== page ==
Everything about squeak
On the Squeak development list there's been a lot of talk lately about creating a scripting language based on Squeak. On the surface it seems like a great idea. Scripting languages are popular, dynamism is in vogue, and it would be nice to be able to use Smalltalk for all the day-to-day utilities and admin tools that tends to get done in Perl or Ruby. On top of that, the main drawback of scripting languages is that there aren't any good IDEs for them. Squeak has a great IDE, and should be able to provide a great script development environment.
I'm pretty skeptical of the idea, because I think scripting languages and IDEs are like oil and water. They just don't mix. What follows is a post I made to the Squeak list defending this position. First, I'd like to define some terms.
IDE - This is a program that allows one to view and manipulate another program in terms of it's semantic elements, such as classes and methods, rather than in terms of the sequence of characters that will be fed to a parser. IDEs might happen to display text, but they also provide tools like class browsers, refactoring and other transformations, auto-completion of identifiers etc, things that require a higher level model of the program than text. Examples include various Smalltalk implementations, Eclipse, Visual Studio, IDEA.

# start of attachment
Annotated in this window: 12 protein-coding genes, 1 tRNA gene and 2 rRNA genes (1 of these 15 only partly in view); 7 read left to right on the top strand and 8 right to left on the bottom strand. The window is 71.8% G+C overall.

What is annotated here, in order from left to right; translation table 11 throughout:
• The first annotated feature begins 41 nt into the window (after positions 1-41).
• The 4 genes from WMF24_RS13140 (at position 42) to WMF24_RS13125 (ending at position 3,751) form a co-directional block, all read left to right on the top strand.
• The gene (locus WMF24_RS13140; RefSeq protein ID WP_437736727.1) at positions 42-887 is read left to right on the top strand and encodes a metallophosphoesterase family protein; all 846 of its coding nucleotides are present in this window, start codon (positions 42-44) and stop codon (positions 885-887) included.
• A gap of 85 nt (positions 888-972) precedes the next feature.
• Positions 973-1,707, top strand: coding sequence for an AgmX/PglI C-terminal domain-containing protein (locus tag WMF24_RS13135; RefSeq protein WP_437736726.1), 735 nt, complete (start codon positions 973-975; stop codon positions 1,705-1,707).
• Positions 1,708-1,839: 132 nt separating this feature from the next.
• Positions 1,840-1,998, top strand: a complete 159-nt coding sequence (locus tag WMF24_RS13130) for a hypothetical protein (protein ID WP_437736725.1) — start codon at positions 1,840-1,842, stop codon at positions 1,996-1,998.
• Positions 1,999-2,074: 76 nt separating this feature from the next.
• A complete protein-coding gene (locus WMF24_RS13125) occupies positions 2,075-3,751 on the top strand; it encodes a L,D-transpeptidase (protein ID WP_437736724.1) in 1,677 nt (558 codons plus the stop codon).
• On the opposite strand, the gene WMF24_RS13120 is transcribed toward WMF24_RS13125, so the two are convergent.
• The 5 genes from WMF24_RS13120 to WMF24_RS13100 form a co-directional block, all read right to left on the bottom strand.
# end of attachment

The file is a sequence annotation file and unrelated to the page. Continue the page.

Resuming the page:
Scripting language - a programming language and execution model where the program is stored as text until it is executed. Immediately prior to execution, the runtime environment is created, the program's source code is parsed and executed, and then the runtime environment is destroyed. This is an important point - the state of the runtime environment is not preserved when execution terminates, and one invocation of a program cannot influence future invocations.
Damien Pollet brought up the key issue in designing a Smalltalk-bases scripting language - should the syntax be declarative or imperative?
Imperative syntax gives us a lot of flexibility and power in the language. A lot of the current fascination with Ruby stems from Java programmers discovering what can be done with imperative class definitions. The Ruby pickaxe book explains this well:
In languages such as C++ and Java, class definitions are processed at compile time: the compiler loads up symbol tables, works out how much storage to allocate, constructs dispatch tables, and does all those other obscure things we'd rather not think too hard about. Ruby is different. In Ruby, class and module definitions are executable code.
Executable definitions is how metaprogramming is done in scripting languages. Ruby on Rails gets a lot of milage out of this, essentially by adding class-side methods that can be called from within these executable class definitions to generate a lot of boring support code. In Java, we can't modify class definitions at runtime, and that's why Java folks use so much XML configuration.